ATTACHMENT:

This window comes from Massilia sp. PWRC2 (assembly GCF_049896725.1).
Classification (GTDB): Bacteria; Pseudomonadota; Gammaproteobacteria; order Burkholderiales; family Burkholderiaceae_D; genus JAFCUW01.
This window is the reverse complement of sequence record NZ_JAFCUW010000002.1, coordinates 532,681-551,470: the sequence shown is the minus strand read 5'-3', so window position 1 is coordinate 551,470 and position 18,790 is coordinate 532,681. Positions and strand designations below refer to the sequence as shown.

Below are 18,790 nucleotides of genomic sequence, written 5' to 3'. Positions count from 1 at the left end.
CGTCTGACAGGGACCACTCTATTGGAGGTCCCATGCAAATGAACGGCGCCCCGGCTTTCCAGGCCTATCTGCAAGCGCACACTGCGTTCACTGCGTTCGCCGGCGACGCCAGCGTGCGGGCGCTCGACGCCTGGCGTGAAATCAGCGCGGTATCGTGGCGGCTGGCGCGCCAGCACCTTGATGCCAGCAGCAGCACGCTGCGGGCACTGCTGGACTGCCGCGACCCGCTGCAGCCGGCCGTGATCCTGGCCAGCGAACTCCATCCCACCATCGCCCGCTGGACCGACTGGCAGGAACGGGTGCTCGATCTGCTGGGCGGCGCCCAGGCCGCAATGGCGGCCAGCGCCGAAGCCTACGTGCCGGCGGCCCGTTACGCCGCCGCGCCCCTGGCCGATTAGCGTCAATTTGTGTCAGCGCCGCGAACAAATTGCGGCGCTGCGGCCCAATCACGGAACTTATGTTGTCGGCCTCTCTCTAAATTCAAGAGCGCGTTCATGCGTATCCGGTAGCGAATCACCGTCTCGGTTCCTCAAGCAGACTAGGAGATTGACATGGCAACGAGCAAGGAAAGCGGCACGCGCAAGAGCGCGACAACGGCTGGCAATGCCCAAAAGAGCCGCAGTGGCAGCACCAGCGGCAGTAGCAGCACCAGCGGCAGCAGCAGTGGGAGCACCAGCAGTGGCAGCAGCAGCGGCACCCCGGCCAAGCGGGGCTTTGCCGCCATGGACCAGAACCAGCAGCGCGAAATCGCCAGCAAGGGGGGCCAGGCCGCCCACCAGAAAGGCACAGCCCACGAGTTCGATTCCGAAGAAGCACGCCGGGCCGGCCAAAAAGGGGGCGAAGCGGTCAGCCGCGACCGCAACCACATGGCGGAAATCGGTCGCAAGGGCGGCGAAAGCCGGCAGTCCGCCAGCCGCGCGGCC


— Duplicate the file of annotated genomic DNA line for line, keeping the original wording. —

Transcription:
This window comes from Massilia sp. PWRC2 (assembly GCF_049896725.1).
Classification (GTDB): Bacteria; Pseudomonadota; Gammaproteobacteria; order Burkholderiales; family Burkholderiaceae_D; genus JAFCUW01.
This window is the reverse complement of sequence record NZ_JAFCUW010000002.1, coordinates 532,681-551,470: the sequence shown is the minus strand read 5'-3', so window position 1 is coordinate 551,470 and position 18,790 is coordinate 532,681. Positions and strand designations below refer to the sequence as shown.

Below are 18,790 nucleotides of genomic sequence, written 5' to 3'. Positions count from 1 at the left end.
CGTCTGACAGGGACCACTCTATTGGAGGTCCCATGCAAATGAACGGCGCCCCGGCTTTCCAGGCCTATCTGCAAGCGCACACTGCGTTCACTGCGTTCGCCGGCGACGCCAGCGTGCGGGCGCTCGACGCCTGGCGTGAAATCAGCGCGGTATCGTGGCGGCTGGCGCGCCAGCACCTTGATGCCAGCAGCAGCACGCTGCGGGCACTGCTGGACTGCCGCGACCCGCTGCAGCCGGCCGTGATCCTGGCCAGCGAACTCCATCCCACCATCGCCCGCTGGACCGACTGGCAGGAACGGGTGCTCGATCTGCTGGGCGGCGCCCAGGCCGCAATGGCGGCCAGCGCCGAAGCCTACGTGCCGGCGGCCCGTTACGCCGCCGCGCCCCTGGCCGATTAGCGTCAATTTGTGTCAGCGCCGCGAACAAATTGCGGCGCTGCGGCCCAATCACGGAACTTATGTTGTCGGCCTCTCTCTAAATTCAAGAGCGCGTTCATGCGTATCCGGTAGCGAATCACCGTCTCGGTTCCTCAAGCAGACTAGGAGATTGACATGGCAACGAGCAAGGAAAGCGGCACGCGCAAGAGCGCGACAACGGCTGGCAATGCCCAAAAGAGCCGCAGTGGCAGCACCAGCGGCAGTAGCAGCACCAGCGGCAGCAGCAGTGGGAGCACCAGCAGTGGCAGCAGCAGCGGCACCCCGGCCAAGCGGGGCTTTGCCGCCATGGACCAGAACCAGCAGCGCGAAATCGCCAGCAAGGGGGGCCAGGCCGCCCACCAGAAAGGCACAGCCCACGAGTTCGATTCCGAAGAAGCACGCCGGGCCGGCCAAAAAGGGGGCGAAGCGGTCAGCCGCGACCGCAACCACATGGCGGAAATCGGTCGCAAGGGCGGCGAAAGCCGGCAGTCCGCCAGCCGCGCGGCC